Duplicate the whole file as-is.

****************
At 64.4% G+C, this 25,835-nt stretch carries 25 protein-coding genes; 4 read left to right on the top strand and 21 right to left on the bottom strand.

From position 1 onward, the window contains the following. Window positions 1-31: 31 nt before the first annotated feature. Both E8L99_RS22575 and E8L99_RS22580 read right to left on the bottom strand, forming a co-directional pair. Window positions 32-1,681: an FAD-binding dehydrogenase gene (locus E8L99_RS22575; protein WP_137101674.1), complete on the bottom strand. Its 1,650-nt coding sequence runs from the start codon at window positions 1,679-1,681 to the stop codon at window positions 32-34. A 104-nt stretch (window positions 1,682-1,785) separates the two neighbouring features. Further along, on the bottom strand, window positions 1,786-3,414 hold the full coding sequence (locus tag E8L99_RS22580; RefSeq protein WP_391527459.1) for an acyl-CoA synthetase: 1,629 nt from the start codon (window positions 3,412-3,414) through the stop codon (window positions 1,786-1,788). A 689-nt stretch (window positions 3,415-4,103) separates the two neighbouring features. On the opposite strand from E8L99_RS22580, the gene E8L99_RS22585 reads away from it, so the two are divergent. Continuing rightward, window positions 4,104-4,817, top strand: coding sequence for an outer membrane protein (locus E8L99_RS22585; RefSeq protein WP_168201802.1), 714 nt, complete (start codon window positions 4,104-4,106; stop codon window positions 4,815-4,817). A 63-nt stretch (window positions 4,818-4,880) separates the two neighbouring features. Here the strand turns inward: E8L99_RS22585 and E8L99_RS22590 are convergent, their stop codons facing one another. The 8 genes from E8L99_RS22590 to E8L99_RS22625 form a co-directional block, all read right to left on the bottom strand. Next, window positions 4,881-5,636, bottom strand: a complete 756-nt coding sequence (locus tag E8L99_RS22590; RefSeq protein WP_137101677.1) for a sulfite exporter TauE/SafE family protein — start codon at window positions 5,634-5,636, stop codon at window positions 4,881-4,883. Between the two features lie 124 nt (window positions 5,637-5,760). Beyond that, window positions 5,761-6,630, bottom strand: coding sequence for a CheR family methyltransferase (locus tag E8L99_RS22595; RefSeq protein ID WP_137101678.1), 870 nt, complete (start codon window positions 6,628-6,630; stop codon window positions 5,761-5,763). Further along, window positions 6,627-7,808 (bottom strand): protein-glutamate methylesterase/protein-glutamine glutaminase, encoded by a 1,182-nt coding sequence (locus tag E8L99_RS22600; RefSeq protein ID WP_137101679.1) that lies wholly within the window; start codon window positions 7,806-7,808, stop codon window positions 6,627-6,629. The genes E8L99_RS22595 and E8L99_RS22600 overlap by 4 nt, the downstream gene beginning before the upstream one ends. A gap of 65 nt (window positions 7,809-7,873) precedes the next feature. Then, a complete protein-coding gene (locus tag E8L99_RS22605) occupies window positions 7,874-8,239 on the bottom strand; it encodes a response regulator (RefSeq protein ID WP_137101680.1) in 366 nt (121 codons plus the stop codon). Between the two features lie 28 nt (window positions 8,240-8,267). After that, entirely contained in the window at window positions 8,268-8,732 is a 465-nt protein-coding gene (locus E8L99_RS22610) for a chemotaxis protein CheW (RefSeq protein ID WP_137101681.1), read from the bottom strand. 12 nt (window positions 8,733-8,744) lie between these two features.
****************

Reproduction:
At 64.4% G+C, this 25,835-nt stretch carries 25 protein-coding genes; 4 read left to right on the top strand and 21 right to left on the bottom strand.

From position 1 onward, the window contains the following. Window positions 1-31: 31 nt before the first annotated feature. Both E8L99_RS22575 and E8L99_RS22580 read right to left on the bottom strand, forming a co-directional pair. Window positions 32-1,681: an FAD-binding dehydrogenase gene (locus E8L99_RS22575; protein WP_137101674.1), complete on the bottom strand. Its 1,650-nt coding sequence runs from the start codon at window positions 1,679-1,681 to the stop codon at window positions 32-34. A 104-nt stretch (window positions 1,682-1,785) separates the two neighbouring features. Further along, on the bottom strand, window positions 1,786-3,414 hold the full coding sequence (locus tag E8L99_RS22580; RefSeq protein WP_391527459.1) for an acyl-CoA synthetase: 1,629 nt from the start codon (window positions 3,412-3,414) through the stop codon (window positions 1,786-1,788). A 689-nt stretch (window positions 3,415-4,103) separates the two neighbouring features. On the opposite strand from E8L99_RS22580, the gene E8L99_RS22585 reads away from it, so the two are divergent. Continuing rightward, window positions 4,104-4,817, top strand: coding sequence for an outer membrane protein (locus E8L99_RS22585; RefSeq protein WP_168201802.1), 714 nt, complete (start codon window positions 4,104-4,106; stop codon window positions 4,815-4,817). A 63-nt stretch (window positions 4,818-4,880) separates the two neighbouring features. Here the strand turns inward: E8L99_RS22585 and E8L99_RS22590 are convergent, their stop codons facing one another. The 8 genes from E8L99_RS22590 to E8L99_RS22625 form a co-directional block, all read right to left on the bottom strand. Next, window positions 4,881-5,636, bottom strand: a complete 756-nt coding sequence (locus tag E8L99_RS22590; RefSeq protein WP_137101677.1) for a sulfite exporter TauE/SafE family protein — start codon at window positions 5,634-5,636, stop codon at window positions 4,881-4,883. Between the two features lie 124 nt (window positions 5,637-5,760). Beyond that, window positions 5,761-6,630, bottom strand: coding sequence for a CheR family methyltransferase (locus tag E8L99_RS22595; RefSeq protein ID WP_137101678.1), 870 nt, complete (start codon window positions 6,628-6,630; stop codon window positions 5,761-5,763). Further along, window positions 6,627-7,808 (bottom strand): protein-glutamate methylesterase/protein-glutamine glutaminase, encoded by a 1,182-nt coding sequence (locus tag E8L99_RS22600; RefSeq protein ID WP_137101679.1) that lies wholly within the window; start codon window positions 7,806-7,808, stop codon window positions 6,627-6,629. The genes E8L99_RS22595 and E8L99_RS22600 overlap by 4 nt, the downstream gene beginning before the upstream one ends. A gap of 65 nt (window positions 7,809-7,873) precedes the next feature. Then, a complete protein-coding gene (locus tag E8L99_RS22605) occupies window positions 7,874-8,239 on the bottom strand; it encodes a response regulator (RefSeq protein ID WP_137101680.1) in 366 nt (121 codons plus the stop codon). Between the two features lie 28 nt (window positions 8,240-8,267). After that, entirely contained in the window at window positions 8,268-8,732 is a 465-nt protein-coding gene (locus E8L99_RS22610) for a chemotaxis protein CheW (RefSeq protein ID WP_137101681.1), read from the bottom strand. 12 nt (window positions 8,733-8,744) lie between these two features.